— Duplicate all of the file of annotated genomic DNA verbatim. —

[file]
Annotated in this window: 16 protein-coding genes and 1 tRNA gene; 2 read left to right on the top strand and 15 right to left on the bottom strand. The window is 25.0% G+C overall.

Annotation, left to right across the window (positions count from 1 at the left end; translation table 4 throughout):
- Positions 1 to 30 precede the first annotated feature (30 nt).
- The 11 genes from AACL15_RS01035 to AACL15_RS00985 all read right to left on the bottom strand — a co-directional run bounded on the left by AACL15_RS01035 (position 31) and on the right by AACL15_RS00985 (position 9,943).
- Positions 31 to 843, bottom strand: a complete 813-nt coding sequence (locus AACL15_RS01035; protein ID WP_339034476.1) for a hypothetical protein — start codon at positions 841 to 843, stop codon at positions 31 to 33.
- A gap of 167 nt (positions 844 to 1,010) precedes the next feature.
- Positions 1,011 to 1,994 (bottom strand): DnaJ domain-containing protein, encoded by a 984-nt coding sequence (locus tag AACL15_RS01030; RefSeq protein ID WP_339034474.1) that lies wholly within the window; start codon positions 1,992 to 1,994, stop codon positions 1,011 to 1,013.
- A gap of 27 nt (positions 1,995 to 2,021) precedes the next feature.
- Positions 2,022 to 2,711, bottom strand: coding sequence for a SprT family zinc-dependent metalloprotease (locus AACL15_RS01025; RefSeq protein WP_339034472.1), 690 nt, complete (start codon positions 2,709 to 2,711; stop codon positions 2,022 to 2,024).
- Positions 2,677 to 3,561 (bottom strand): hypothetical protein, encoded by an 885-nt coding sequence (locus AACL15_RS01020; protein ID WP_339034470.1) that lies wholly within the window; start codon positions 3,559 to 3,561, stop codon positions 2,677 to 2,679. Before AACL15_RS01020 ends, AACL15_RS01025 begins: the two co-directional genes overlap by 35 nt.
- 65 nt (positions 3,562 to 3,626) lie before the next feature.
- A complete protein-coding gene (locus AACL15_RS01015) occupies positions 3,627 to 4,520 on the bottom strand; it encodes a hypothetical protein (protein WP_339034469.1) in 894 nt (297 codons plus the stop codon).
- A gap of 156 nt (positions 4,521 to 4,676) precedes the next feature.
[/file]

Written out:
Annotated in this window: 16 protein-coding genes and 1 tRNA gene; 2 read left to right on the top strand and 15 right to left on the bottom strand. The window is 25.0% G+C overall.

Annotation, left to right across the window (positions count from 1 at the left end; translation table 4 throughout):
- Positions 1 to 30 precede the first annotated feature (30 nt).
- The 11 genes from AACL15_RS01035 to AACL15_RS00985 all read right to left on the bottom strand — a co-directional run bounded on the left by AACL15_RS01035 (position 31) and on the right by AACL15_RS00985 (position 9,943).
- Positions 31 to 843, bottom strand: a complete 813-nt coding sequence (locus AACL15_RS01035; protein ID WP_339034476.1) for a hypothetical protein — start codon at positions 841 to 843, stop codon at positions 31 to 33.
- A gap of 167 nt (positions 844 to 1,010) precedes the next feature.
- Positions 1,011 to 1,994 (bottom strand): DnaJ domain-containing protein, encoded by a 984-nt coding sequence (locus tag AACL15_RS01030; RefSeq protein ID WP_339034474.1) that lies wholly within the window; start codon positions 1,992 to 1,994, stop codon positions 1,011 to 1,013.
- A gap of 27 nt (positions 1,995 to 2,021) precedes the next feature.
- Positions 2,022 to 2,711, bottom strand: coding sequence for a SprT family zinc-dependent metalloprotease (locus AACL15_RS01025; RefSeq protein WP_339034472.1), 690 nt, complete (start codon positions 2,709 to 2,711; stop codon positions 2,022 to 2,024).
- Positions 2,677 to 3,561 (bottom strand): hypothetical protein, encoded by an 885-nt coding sequence (locus AACL15_RS01020; protein ID WP_339034470.1) that lies wholly within the window; start codon positions 3,559 to 3,561, stop codon positions 2,677 to 2,679. Before AACL15_RS01020 ends, AACL15_RS01025 begins: the two co-directional genes overlap by 35 nt.
- 65 nt (positions 3,562 to 3,626) lie before the next feature.
- A complete protein-coding gene (locus AACL15_RS01015) occupies positions 3,627 to 4,520 on the bottom strand; it encodes a hypothetical protein (protein WP_339034469.1) in 894 nt (297 codons plus the stop codon).
- A gap of 156 nt (positions 4,521 to 4,676) precedes the next feature.